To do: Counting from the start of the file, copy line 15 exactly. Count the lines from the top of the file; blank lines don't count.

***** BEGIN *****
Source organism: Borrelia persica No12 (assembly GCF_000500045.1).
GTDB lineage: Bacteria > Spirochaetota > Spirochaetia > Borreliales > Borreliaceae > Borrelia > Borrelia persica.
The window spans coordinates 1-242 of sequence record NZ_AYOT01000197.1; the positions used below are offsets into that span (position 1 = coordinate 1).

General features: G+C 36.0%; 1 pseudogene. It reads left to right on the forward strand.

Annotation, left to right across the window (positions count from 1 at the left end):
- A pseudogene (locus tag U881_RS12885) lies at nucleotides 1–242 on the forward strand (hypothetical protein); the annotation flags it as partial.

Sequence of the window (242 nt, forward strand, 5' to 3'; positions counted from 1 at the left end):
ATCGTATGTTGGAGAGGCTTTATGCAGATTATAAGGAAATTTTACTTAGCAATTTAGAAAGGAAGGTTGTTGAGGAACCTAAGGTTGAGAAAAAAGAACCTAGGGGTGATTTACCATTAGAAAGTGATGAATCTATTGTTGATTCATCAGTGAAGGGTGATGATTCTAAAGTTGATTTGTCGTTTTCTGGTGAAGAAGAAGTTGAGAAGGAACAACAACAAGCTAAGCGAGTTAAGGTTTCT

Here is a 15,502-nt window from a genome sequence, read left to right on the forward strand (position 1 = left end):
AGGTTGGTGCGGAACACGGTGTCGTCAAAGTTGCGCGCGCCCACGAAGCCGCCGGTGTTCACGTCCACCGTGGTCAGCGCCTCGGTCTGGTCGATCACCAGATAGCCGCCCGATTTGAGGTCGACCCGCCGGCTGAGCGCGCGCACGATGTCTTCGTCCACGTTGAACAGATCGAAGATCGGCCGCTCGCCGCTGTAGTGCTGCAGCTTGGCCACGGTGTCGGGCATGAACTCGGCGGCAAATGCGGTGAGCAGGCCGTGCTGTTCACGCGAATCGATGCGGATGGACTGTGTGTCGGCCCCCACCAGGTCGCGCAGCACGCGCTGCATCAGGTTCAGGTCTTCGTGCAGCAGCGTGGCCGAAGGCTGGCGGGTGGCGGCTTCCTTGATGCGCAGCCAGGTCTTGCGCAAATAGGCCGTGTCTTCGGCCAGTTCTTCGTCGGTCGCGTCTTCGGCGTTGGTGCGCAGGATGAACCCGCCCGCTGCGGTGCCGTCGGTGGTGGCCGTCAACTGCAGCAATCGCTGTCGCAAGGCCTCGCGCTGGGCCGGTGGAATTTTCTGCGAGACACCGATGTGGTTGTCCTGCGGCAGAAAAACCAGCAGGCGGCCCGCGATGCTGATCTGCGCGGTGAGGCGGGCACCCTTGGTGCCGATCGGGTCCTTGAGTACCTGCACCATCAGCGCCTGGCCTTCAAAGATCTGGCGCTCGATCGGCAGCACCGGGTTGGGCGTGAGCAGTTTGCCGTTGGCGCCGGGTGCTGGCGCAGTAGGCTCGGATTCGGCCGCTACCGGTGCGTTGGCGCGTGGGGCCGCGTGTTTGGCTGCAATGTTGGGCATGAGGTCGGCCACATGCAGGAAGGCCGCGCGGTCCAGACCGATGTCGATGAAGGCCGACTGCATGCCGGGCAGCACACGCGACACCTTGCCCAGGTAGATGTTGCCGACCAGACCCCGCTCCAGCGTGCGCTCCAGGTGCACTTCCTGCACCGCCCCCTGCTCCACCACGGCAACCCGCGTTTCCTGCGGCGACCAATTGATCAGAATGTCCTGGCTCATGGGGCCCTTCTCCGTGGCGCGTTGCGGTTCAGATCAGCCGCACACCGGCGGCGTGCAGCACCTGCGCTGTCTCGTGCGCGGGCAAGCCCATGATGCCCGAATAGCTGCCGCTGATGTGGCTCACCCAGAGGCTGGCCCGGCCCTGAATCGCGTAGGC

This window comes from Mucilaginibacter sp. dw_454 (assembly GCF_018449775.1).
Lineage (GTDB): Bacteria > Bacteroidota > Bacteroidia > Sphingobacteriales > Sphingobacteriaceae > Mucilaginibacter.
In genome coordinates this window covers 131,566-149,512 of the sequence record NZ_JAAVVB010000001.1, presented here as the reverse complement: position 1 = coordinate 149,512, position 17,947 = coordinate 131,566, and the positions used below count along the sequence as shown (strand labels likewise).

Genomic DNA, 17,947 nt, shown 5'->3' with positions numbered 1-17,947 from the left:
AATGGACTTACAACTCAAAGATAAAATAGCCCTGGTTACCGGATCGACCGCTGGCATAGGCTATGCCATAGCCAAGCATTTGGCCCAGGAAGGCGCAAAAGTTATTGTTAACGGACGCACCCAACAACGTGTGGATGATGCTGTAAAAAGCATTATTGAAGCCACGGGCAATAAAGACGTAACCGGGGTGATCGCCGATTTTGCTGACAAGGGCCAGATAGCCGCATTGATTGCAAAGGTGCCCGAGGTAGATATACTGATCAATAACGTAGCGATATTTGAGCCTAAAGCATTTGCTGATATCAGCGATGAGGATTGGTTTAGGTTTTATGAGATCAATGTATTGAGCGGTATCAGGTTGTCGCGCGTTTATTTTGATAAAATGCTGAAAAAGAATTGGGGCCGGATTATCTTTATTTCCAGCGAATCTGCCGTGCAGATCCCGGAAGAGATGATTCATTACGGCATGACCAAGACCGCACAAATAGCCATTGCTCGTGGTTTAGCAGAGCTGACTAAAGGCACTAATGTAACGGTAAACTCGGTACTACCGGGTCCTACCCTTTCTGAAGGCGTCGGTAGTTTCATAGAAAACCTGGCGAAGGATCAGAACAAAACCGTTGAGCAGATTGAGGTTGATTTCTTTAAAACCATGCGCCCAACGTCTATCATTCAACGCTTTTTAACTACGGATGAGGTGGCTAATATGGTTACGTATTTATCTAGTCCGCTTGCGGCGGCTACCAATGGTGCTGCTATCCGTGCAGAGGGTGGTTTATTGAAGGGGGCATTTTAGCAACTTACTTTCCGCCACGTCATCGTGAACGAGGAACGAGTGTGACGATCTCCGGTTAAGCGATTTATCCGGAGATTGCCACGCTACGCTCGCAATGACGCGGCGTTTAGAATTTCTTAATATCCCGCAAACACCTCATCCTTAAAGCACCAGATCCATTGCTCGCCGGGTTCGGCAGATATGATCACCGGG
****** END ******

AATGGACTTACAACTCAAAGATAAAATAGCCCTGGTTACCGGATCGACCGCTGGCATAGGCTATGCCATAGCCAAGCATTTGGCCCAGGAAGGCGCAAAAGTTATTGTTAACGGACGCACCCAACAACGTGTGGATGATGCTGTAAAAAGCATTATTGAAGCCACGGGCAATAAAGACGTAACCGGGGTGATCGCCGATTTTGCTGACAAGGGCCAGATAGCCGCATTGATTGCAAAGGTGCCCGAGGTAGATATACTGATCAATAACGTAGCGATATTTGAGCCTAAAGCATTTGCTGATATCAGCGATGAGGATTGGTTTAGGTTTTATGAGATCAATGTATTGAGCGGTATCAGGTTGTCGCGCGTTTATTTTGATAAAATGCTGAAAAAGAATTGGGGCCGGATTATCTTTATTTCCAGCGAATCTGCCGTGCAGATCCCGGAAGAGATGATTCATTACGGCATGACCAAGACCGCACAAATAGCCATTGCTCGTGGTTTAGCAGAGCTGACTAAAGGCACTAATGTAACGGTAAACTCGGTACTACCGGGTCCTACCCTTTCTGAAGGCGTCGGTAGTTTCATAGAAAACCTGGCGAAGGATCAGAACAAAACCGTTGAGCAGATTGAGGTTGATTTCTTTAAAACCATGCGCCCAACGTCTATCATTCAACGCTTTTTAACTACGGATGAGGTGGCTAATATGGTTACGTATTTATCTAGTCCGCTTGCGGCGGCTACCAATGGTGCTGCTATCCGTGCAGAGGGTGGTTTATTGAAGGGGGCATTTTAGCAACTTACTTTCCGCCACGTCATCGTGAACGAGGAACGAGTGTGACGATCTCCGGTTAAGCGATTTATCCGGAGATTGCCACGCTACGCTCGCAATGACGCGGCGTTTAGAATTTCTTAATATCCCGCAAACACCTCATCCTTAAAGCACCAGATCCATTGCTCGCCGGGTTCGGCAGATATGATCACCGGG